Ad-supported Web tools for consumers are also in Adobe's plans. Earlier this week, the company launched a free, Flash-based video-editing tool with partner Photobucket, one of the Web's largest photo-sharing sites. Instead of paying for or downloading complex video-editing software, people can use the service to produce small video clips and make photo slide shows that can be quickly viewed and shared on the Web. At Wednesday's investor meeting, Adobe showed off a version of the tool that can be easily customized with its partner's graphical branding--and ads. Adobe can take a share of that revenue.

The company also has big hopes for a new software framework called Apollo, which it also showed off on Wednesday. Apollo lets software developers make self-contained, offline copies of their Web-based applications, Flash creations and more. Users can effectively run Internet applications without a Web browser, and can use a computer's fast processor and local resources to run Internet applications better. Some Apollo-based software the company demonstrated taps into e-commerce sites like eBay (nasdaq: EBAY - news - people ) and Amazon.com (nasdaq: AMZN - news - people ) with a customized interface--and no Web browser. Users can publish photos to their eBay listings directly from a Web cam, instead of importing photos, uploading them to the Web, and then adding them to eBay.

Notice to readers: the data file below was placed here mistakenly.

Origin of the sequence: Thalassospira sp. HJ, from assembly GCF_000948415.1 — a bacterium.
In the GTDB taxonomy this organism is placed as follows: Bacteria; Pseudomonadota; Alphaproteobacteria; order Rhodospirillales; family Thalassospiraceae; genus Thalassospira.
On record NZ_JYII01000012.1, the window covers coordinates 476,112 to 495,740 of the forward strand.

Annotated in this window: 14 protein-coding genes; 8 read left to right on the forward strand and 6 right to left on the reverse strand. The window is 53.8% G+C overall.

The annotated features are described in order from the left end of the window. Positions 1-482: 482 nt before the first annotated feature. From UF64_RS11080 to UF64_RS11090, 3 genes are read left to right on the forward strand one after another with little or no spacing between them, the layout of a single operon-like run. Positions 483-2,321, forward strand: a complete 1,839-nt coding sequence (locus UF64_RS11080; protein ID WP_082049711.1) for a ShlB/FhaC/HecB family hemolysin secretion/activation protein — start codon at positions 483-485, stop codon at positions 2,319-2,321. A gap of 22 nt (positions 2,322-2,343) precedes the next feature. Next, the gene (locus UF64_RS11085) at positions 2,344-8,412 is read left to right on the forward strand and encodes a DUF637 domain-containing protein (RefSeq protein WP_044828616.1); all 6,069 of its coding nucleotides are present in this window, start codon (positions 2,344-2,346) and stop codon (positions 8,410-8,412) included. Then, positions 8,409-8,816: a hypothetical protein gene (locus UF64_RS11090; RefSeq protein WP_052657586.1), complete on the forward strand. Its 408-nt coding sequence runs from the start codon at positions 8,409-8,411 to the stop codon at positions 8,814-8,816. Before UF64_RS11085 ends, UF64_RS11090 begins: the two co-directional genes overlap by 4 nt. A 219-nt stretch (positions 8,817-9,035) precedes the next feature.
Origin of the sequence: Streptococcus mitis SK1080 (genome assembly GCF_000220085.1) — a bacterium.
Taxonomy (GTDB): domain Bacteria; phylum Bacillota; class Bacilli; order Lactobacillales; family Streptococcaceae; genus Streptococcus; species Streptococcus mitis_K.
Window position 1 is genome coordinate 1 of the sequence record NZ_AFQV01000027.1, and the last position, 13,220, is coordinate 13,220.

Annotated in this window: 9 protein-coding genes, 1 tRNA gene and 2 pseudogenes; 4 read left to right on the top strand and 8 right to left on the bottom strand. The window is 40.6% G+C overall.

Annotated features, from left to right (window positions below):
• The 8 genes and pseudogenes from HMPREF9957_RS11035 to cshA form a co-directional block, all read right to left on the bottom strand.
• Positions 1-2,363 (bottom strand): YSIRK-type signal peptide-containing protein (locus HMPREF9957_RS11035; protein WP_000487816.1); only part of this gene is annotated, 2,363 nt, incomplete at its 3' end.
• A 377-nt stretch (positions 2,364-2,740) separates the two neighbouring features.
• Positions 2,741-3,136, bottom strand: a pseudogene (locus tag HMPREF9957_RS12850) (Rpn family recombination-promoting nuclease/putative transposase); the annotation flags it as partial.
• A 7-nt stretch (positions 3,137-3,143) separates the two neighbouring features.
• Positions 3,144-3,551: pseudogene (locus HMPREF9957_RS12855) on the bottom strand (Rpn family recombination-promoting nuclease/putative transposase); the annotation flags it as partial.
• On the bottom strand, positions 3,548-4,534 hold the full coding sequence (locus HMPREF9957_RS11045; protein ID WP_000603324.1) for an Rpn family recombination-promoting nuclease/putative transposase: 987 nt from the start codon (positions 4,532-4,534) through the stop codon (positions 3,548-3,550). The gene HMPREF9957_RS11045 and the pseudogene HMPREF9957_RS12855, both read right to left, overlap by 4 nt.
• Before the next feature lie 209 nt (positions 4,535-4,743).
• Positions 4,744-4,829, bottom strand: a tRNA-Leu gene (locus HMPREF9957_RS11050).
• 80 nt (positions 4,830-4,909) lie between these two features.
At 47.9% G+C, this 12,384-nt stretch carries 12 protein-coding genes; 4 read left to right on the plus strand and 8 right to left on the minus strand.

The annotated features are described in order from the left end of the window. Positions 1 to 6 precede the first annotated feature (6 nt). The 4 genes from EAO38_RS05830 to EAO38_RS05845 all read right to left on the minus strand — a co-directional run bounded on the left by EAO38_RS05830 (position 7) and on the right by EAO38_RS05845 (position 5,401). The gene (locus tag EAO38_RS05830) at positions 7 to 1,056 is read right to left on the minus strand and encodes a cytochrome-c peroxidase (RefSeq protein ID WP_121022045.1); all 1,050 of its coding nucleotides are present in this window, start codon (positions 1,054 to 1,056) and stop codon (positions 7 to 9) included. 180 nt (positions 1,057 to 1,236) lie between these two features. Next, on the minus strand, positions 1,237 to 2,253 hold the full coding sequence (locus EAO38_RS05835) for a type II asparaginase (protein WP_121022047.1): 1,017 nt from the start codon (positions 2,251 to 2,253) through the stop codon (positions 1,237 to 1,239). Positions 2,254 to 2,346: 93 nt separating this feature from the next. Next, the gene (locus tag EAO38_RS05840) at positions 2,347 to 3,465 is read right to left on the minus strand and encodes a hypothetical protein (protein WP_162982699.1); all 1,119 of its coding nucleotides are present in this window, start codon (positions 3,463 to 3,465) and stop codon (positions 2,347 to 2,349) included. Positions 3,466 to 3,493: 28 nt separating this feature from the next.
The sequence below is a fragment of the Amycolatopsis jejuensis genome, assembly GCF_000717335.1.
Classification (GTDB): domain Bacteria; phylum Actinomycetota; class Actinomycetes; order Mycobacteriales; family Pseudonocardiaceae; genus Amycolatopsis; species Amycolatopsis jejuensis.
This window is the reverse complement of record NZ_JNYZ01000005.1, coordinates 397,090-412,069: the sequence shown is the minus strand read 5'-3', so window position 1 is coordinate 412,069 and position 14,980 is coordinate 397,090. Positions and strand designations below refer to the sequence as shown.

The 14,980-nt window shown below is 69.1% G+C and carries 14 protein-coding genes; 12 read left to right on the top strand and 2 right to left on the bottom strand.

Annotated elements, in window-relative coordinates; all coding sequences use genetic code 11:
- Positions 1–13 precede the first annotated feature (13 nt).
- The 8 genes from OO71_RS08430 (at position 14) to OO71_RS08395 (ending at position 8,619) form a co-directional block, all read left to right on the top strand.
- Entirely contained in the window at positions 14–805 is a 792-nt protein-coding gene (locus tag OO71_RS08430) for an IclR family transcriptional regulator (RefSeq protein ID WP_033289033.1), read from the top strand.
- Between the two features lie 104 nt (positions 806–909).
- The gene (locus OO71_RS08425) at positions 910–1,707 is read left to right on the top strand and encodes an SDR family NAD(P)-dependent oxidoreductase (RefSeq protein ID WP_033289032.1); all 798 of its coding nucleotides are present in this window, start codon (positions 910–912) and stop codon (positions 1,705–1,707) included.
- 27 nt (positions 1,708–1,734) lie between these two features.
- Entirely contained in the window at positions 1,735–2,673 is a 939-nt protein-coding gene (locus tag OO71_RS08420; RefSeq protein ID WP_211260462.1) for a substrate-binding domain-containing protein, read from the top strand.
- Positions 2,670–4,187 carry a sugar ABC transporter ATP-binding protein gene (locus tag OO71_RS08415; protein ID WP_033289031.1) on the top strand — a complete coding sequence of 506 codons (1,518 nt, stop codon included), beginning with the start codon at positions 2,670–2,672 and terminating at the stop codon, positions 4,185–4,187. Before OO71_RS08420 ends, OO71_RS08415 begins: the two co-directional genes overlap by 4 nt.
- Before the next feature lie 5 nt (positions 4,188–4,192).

Since Adobe released a preview version of Apollo last week, 40,000 people have downloaded the software and 30,000 people have downloaded its development tools, the company says. If Apollo takes off, Adobe could make money off more people using its creative tools in CS3 to design applications and graphics. While Apollo won't have a significant impact on Adobe's revenue this year, RBC Capital Markets analyst Robert Breza said in a March 21 note that selling developer tools for Apollo is likely to add to Adobe's 2008 revenue.

Contributed by Vinod_javas, iVirtua Participating Member